The state government's hope to transform the industrial landscape hinged on trade with Pakistan opening up: Factories would set up in Punjab and ship their produce quickly to Pakistan. However, Pakistan's refusal to give India the 'most favoured nation' status has put paid to all such plans.
All this has made people bitter, and their ire is focused on the state government.
In the cotton-growing regions, the resentment has reached such proportions that district officials are scared to venture alone into the villages. An agriculture officer who accompanies me to one of the villages is warned to return as men in the village are angry and might attack him. The officer makes a retreat.
"We are not afraid of the police. If they have arms, we have arms too," says Nirmal Singh, 53, of Bhabal village, where the police had fired on the crowd.
The current wave of unrest in Punjab began in June when a copy of the Guru Granth Sahib was stolen from a gurdwara in the Jawahar Singh village in Faridkot. Villagers allege that the police dragged its feet on the case and did little to recover the stolen book.
Later, on October 12, pages of another Guru Granth Sahib were found in the lanes of Bargeri village in Faridkot. People found these pages as they were exiting the gurdwara. Protests erupted and the police had to open fire to disperse the crowds.
Resentment against the ruling Shiromani Akali Dal government is rampant. Apart from the recent failure of the state government in handling a peaceful protest, the Parkash Singh Badal government has drawn the ire of the people for its failure to rein in the widespread prevalence of drugs, less than expected industrial growth and general apathy towards citizen issues.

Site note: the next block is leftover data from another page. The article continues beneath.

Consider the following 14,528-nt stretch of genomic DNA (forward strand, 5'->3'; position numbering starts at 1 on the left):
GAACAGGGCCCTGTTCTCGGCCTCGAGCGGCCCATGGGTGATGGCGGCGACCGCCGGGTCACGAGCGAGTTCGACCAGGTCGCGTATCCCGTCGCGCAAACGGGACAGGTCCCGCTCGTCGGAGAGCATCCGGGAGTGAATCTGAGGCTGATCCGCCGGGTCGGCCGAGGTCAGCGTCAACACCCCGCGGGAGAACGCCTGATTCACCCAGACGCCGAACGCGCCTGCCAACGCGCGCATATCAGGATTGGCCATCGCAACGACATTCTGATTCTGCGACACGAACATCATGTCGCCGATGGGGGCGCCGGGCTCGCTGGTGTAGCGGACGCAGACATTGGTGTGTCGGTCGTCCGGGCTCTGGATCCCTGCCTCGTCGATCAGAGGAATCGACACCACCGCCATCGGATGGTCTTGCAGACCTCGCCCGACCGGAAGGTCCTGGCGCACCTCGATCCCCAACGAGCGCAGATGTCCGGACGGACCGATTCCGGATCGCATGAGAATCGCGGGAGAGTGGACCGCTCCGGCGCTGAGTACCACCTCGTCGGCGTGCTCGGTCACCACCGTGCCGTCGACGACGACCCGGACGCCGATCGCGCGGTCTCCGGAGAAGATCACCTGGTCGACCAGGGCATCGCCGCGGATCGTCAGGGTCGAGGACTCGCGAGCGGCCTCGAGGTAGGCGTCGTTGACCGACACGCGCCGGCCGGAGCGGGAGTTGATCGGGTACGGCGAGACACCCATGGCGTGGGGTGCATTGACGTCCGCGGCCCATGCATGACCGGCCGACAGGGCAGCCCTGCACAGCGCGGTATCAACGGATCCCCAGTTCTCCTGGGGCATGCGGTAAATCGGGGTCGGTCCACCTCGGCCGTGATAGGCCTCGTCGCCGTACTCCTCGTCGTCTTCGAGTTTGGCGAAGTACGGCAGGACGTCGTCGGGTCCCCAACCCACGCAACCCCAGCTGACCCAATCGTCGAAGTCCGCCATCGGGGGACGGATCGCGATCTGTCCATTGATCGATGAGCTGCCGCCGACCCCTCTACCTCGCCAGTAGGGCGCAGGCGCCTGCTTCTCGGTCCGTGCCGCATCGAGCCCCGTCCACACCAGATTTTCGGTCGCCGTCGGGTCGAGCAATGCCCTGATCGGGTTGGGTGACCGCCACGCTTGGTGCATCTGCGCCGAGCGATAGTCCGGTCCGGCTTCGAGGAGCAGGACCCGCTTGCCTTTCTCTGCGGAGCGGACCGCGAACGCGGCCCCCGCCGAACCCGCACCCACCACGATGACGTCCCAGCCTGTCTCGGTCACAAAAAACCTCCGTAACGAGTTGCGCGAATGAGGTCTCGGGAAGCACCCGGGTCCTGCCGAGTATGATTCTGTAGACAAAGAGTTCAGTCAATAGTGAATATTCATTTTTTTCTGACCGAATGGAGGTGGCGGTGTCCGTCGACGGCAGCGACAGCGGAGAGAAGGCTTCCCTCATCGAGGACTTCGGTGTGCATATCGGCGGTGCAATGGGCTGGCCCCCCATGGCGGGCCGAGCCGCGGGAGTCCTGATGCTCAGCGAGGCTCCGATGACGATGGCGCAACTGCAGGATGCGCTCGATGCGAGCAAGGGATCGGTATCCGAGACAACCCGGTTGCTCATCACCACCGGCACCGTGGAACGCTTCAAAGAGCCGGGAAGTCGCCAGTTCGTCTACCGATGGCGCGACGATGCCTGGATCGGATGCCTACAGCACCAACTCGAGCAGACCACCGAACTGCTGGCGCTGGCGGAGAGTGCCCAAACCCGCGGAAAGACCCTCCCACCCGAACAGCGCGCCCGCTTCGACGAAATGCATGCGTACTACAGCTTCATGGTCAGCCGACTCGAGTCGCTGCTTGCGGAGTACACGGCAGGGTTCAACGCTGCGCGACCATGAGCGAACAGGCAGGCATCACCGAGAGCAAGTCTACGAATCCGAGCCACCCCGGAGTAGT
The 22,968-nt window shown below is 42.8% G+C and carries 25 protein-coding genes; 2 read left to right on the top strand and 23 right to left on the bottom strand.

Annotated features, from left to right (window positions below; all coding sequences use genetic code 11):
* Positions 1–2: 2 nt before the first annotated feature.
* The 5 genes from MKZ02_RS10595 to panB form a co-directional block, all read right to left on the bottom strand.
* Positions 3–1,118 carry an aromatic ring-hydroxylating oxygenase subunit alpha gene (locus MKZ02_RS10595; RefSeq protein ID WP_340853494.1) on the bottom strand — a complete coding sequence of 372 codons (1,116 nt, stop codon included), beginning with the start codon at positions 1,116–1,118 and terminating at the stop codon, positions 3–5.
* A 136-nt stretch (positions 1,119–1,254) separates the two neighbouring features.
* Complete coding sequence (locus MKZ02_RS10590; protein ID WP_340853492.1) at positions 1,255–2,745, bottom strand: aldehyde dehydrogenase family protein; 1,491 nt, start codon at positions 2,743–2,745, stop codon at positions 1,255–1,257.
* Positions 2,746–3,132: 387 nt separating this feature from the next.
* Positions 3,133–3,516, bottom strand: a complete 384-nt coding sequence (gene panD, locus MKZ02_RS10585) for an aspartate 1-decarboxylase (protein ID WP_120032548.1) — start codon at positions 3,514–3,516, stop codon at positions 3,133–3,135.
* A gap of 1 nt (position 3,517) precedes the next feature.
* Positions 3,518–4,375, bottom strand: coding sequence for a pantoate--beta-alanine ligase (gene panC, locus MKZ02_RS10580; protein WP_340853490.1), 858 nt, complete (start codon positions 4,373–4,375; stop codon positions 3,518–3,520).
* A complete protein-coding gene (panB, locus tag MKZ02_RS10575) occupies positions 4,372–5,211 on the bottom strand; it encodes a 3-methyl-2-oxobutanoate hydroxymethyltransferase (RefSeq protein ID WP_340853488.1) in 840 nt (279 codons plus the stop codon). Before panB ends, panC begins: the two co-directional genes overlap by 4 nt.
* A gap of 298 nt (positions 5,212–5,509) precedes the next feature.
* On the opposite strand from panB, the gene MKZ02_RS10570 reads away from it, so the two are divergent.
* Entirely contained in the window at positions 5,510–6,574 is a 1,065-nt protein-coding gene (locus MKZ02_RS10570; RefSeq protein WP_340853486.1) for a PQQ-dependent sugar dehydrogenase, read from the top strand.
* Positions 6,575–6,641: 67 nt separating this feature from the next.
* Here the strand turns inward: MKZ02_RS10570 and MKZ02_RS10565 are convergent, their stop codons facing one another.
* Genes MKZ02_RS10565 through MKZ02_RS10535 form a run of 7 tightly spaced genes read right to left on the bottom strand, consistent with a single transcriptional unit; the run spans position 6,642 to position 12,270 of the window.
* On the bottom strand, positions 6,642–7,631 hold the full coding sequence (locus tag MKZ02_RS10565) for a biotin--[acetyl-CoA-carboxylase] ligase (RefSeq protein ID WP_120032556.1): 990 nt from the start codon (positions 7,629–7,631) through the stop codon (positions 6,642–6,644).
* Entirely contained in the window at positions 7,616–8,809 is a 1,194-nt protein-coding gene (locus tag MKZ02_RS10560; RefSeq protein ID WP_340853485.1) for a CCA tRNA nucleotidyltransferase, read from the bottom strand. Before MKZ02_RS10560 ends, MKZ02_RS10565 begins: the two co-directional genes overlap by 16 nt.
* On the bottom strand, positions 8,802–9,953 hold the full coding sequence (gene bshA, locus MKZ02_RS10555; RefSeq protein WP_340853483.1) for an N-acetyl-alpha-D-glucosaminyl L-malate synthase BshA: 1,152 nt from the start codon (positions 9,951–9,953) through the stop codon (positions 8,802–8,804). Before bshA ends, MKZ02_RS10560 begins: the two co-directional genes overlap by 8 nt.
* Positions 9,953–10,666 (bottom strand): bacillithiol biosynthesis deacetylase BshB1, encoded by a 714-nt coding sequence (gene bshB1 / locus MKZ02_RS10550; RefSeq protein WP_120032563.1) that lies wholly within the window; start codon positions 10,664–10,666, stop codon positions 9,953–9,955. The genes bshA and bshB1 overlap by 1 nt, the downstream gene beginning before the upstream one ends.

Until now, the Badal government had addressed the recent unrest as a law and order issue. People in the know insist that the present unrest is essentially a result of a power struggle over Sikh votes -- the elections to the state legislative assembly are due in 2017.
The fight over the Sikh votes has its genesis in 2007 and relates to Gurmeet Ram Rahim Singh, the chief of the Sirsa-based Dera Sacha Sauda. In that year, the leader, who has acted in films and cut music videos, faced the anger of the Sikh clergy for dressing up as Guru Gobind Singh, the tenth Sikh Guru.
Earlier this year, the Akal Takht -- which is the final arbiter on all religious matters -- granted a pardon to the Dera Sacha Sauda chief. This irked a large number of Sikhs and divided the Sikh clergy too, a section of which continues to oppose the decision of the Akal Takht.
According to some members of the Shiromani Gurudwara Prabandhak Committee, or SGPC, this pardon has been given at the instance of the Akali leadership to attract Dera followers ahead of the 2017 elections.
But the fight over Sikh votes is not limited to the Dera chief. The struggle is also over who controls the two most significant Sikh institutions: The SGPC and the Akal Takht.
Traditionally, the SGPC is seen as a counterpoise to the Shiromani Akali Dal, which is led by Badal. However, in recent times, the SGPC is seen as having lost its autonomy to the Shiromani Akali Dal.
"The SGPC is now made to follow orders from the chief minister's office. This was never the case before. This situation has arisen because the present SGPC president (Avtar Singh Makkar) is seen as a relative lightweight compared to the chief minister (Badal)," says a senior member of the SGPC.
Politics is difficult to segregate from religion in Punjab. Jakhar, in his column, wrote that the state has paid the price of following a religious-political agenda. In contrast, Haryana, which was considered the backwater of undivided Punjab, followed a strictly economic agenda. The difference is there for all to see: Haryana is far ahead of Punjab in terms of per capita income.